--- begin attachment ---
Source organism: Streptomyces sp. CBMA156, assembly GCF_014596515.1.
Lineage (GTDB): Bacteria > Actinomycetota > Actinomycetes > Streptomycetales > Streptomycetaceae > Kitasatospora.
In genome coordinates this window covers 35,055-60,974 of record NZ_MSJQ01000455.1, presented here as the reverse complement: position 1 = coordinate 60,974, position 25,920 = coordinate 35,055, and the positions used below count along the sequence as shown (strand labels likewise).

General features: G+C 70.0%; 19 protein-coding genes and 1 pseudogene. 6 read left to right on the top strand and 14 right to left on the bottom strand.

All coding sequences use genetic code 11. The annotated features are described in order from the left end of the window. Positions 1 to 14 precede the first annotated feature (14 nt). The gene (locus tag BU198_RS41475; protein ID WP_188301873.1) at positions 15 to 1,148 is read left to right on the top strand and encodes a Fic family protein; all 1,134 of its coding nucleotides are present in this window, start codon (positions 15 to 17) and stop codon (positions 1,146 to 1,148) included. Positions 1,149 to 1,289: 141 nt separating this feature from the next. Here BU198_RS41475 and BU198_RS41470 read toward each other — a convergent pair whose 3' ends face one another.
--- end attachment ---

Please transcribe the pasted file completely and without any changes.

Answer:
Source organism: Streptomyces sp. CBMA156, assembly GCF_014596515.1.
Lineage (GTDB): Bacteria > Actinomycetota > Actinomycetes > Streptomycetales > Streptomycetaceae > Kitasatospora.
In genome coordinates this window covers 35,055-60,974 of record NZ_MSJQ01000455.1, presented here as the reverse complement: position 1 = coordinate 60,974, position 25,920 = coordinate 35,055, and the positions used below count along the sequence as shown (strand labels likewise).

General features: G+C 70.0%; 19 protein-coding genes and 1 pseudogene. 6 read left to right on the top strand and 14 right to left on the bottom strand.

All coding sequences use genetic code 11. The annotated features are described in order from the left end of the window. Positions 1 to 14 precede the first annotated feature (14 nt). The gene (locus tag BU198_RS41475; protein ID WP_188301873.1) at positions 15 to 1,148 is read left to right on the top strand and encodes a Fic family protein; all 1,134 of its coding nucleotides are present in this window, start codon (positions 15 to 17) and stop codon (positions 1,146 to 1,148) included. Positions 1,149 to 1,289: 141 nt separating this feature from the next. Here BU198_RS41475 and BU198_RS41470 read toward each other — a convergent pair whose 3' ends face one another.